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Seminar focuses on reasons for black infant mortality

LOS ANGELES — The statistics are startling: Nationally, the death rate for black babies who die in infancy is twice as high as for white babies and more than 4,000 black babies die before their first birthday. 

In Los Angeles County, the rate is three times higher.

Black infant mortality was the topic of discussion on Jan. 24 when KPCC radio reporter Priska Neely moderated a seminar titled “Racism and Reproduction: What Black Women Need to Know” at the LA84 Foundation.

Joining the panel discussion were midwife Debbie Allen, owner of Tribe Midwifery; Raena Granberry, maternal child advocate and program manager with Black Women for Wellness; and Dr. La Tanya Hines, OB-GYN at Kaiser Permanente hospital.

Neely said she became concerned about the high rate of black infant mortality after members of her own family experienced several infant deaths. 

“Some black babies are born too early or too small,” Neely said, adding that the problem has existed for decades. “With pre-natal care, the statistics are improved, but the gap is still there.”

Neely said the reasons for black infant mortality lie in chronic stress and institutionalized racism that black women face throughout their lives.

“Since we never know when we’ll face racism — there’s a fight, flight and freeze reaction which leads to deterioration as black women age,” she added.

Granberry, the mother of two, said her first pregnancy turned out to be a nightmare.

“I wanted the best care for my baby, so I went to a clinic in Beverly Hills,” she said. “But I realized that I was experiencing spotting and pain. I would tell the doctor, ‘Something’s not right,’ but I was being turned in and out of his office within five minutes. The doctor insisted that I was fine and not to worry.

“At the time, I felt that I was being discriminated against and ignored. Then I went home and my water broke.”

Granberry sadly remembers the day her child was born.  

“My baby was born stillborn with no lungs,” she said, adding that the trauma of losing her baby made her spiral into a deep depression. 

The Inglewood resident said she felt alone in her grief.

“Then I started hearing stories,” she said. “Aunts, cousins, friends and relatives started telling me that they had lost babies, too. I didn’t know that I was part of a larger statistic.”

In an effort to find counseling for her grief, Granberry searched the internet. 

“I looked for support groups and I connected with Great Beginnings for Black Babies in Inglewood,” she said.

Granberry went on to birth two more children.  “But this time I had support and advocates watching over me,” she said. 

Allen, a midwife, said she went to an obstetrician when she first became pregnant 22 years ago.

“We talked about the experiences I wanted for my births, but a lot of things happened that weren’t on my birth plan,” she said. “It lacked the tenderness and intimacy that I believe is the core of childbirth. My births didn’t feel special and sacred.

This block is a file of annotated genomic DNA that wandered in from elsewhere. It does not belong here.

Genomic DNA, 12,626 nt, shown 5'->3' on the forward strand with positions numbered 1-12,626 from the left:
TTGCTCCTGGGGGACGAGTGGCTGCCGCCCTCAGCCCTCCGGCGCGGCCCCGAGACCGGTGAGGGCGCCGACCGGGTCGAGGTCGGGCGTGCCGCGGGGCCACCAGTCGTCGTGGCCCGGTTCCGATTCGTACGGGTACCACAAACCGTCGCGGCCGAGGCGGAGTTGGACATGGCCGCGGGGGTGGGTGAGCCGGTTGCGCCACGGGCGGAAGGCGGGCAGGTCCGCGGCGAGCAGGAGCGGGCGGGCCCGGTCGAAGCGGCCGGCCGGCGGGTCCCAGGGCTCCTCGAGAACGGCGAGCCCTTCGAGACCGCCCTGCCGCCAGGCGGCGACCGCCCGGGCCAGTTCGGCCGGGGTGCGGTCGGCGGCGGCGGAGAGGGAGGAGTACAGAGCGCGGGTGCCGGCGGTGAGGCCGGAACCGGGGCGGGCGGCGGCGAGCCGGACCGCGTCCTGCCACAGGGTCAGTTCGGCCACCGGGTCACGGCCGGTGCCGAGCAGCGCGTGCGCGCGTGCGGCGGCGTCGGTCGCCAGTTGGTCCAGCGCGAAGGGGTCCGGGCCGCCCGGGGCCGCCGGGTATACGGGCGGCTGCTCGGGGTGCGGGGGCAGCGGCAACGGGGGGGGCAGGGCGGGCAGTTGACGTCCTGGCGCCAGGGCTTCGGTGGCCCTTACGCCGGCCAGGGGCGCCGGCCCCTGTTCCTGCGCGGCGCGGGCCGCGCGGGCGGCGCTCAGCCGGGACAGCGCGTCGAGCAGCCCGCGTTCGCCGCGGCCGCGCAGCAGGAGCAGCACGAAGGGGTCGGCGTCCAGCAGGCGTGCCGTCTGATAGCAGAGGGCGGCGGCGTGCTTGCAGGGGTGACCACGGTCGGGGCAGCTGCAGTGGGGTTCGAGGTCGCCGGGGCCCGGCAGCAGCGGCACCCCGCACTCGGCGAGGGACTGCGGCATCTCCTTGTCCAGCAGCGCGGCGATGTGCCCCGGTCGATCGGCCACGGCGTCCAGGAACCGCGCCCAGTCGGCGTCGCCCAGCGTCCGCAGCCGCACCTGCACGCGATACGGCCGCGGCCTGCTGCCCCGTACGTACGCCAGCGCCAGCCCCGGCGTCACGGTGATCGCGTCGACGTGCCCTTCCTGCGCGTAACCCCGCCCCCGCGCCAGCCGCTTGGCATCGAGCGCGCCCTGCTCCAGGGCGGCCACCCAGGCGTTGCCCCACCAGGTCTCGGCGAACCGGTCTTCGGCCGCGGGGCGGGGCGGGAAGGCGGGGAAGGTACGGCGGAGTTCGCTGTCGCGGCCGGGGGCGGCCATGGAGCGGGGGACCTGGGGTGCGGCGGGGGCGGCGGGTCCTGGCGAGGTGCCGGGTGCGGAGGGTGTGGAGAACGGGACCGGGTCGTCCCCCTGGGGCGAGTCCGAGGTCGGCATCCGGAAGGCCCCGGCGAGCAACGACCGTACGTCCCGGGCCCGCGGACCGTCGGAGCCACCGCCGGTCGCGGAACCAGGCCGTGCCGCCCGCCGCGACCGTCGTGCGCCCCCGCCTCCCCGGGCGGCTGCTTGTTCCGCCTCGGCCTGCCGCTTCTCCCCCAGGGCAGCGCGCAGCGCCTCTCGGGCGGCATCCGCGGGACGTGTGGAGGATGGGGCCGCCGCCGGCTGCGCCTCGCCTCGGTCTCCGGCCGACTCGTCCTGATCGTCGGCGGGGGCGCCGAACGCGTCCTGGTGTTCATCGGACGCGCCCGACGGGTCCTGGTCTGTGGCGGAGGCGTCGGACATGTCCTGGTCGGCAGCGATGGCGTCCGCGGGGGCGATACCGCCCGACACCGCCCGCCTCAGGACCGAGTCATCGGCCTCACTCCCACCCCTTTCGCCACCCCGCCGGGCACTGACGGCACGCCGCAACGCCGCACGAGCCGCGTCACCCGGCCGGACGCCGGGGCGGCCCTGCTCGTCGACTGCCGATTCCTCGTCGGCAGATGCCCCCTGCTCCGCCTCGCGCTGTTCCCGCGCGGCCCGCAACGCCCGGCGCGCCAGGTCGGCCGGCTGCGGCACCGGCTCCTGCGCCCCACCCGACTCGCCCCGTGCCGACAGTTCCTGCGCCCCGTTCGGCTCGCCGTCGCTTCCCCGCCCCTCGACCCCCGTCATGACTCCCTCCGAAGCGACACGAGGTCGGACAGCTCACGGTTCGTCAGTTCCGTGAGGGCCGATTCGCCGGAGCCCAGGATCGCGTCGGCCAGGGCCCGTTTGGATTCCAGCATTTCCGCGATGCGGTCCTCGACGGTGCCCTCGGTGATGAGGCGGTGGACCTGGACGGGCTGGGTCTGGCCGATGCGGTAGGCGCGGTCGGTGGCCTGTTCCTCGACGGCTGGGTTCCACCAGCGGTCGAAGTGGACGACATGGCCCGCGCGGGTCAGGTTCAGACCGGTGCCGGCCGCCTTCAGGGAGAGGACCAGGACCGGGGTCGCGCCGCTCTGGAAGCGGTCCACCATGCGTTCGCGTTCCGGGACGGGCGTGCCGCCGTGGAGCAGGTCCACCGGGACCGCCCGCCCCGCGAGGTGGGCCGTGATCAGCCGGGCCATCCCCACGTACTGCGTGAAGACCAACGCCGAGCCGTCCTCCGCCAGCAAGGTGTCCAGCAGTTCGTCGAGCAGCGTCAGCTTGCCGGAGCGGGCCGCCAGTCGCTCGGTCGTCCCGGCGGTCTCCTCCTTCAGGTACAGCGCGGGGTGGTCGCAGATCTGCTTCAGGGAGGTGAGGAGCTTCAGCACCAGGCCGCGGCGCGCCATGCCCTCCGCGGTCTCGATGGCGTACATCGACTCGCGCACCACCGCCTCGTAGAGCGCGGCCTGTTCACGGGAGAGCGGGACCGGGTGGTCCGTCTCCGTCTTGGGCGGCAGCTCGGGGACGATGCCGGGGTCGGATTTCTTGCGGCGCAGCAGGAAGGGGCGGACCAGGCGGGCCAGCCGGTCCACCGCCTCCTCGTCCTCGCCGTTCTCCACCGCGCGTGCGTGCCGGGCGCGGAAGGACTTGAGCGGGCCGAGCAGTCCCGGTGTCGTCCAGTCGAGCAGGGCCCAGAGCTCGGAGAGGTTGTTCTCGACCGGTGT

“When I became pregnant again, birthing in a hospital did not sit well with my spirit,” Allen said. “My second and third sons were born at home surrounded by family, friends and midwives. It was a powerful and beautiful experience.”

So beautiful that Allen started studying midwifery in 2008 and is now a licensed midwife practitioner. 

“If you have a provider and something doesn’t feel right, change it,” Allen said. “You don’t have to accept the care that you get. You should not have to fight for your baby. You have the right to say, ‘I want to speak to someone else.’ I know that it’s incredibly hard to do when you are not well, but you must if you feel you are not getting the right answers.”

Getting proper care is important for pregnant women, according to Hines, an ob-gyn for Kaiser Permanente

“One in 10 black women said that they have not been treated right during their pregnancy,” Hines said. “This is a problem because it deals with institutionalized racism. There is bias in our medical institution and there needs to be diversity of thought, belief, education and skill.  

“If your physician is listening and you don’t agree, don’t move until you get the answers you need because you know your body better than I do,” Hines said.

Pausing, she added, “Make sure you ask for more access to pre-natal care because it’s a privilege, not a right.”

Allen said that she pays particular attention to the pregnant women who put their trust in her.

“I’ll ask them, ‘Why are you coming into my office looking stressed today?’ We just can’t look at people with just a clinical approach. I help them to eliminate the stress. Walking around in a black body is amazing, but it also can be stressful.”

Allen said that being a midwife is extremely rewarding and relieves a lot of anxiety in her patients. 

“We discuss what works for their family. They trust me.”

Audience member Sierra Smith observed, “I think hospitals should be accountable for disclosing their record of birth disparities so that women can look at the statistics and see what a hospital’s infant mortality rates are.”

Despite the grim statistics for black babies, efforts are being made to close the gap.

The Los Angeles Department of Public Health announced a plan to reduce the disparity by 30 percent in the next five years by providing implicit bias training for the 100,000 L.A. County employees and providing more funding to community organizations involved in black women’s health initiatives.

Hines said that state Sen. Holly Mitchell recently secured $8 million in funding for black infant mortality programs.

Granberry advised pregnant women to build a “sister circle” of friends, family and other pregnant women to help them through their pregnancy.

“Sister circles are so important,” she said. “Members can explain things and help to bring you comfort.”

By Shirley Hawkins

Contributing Writer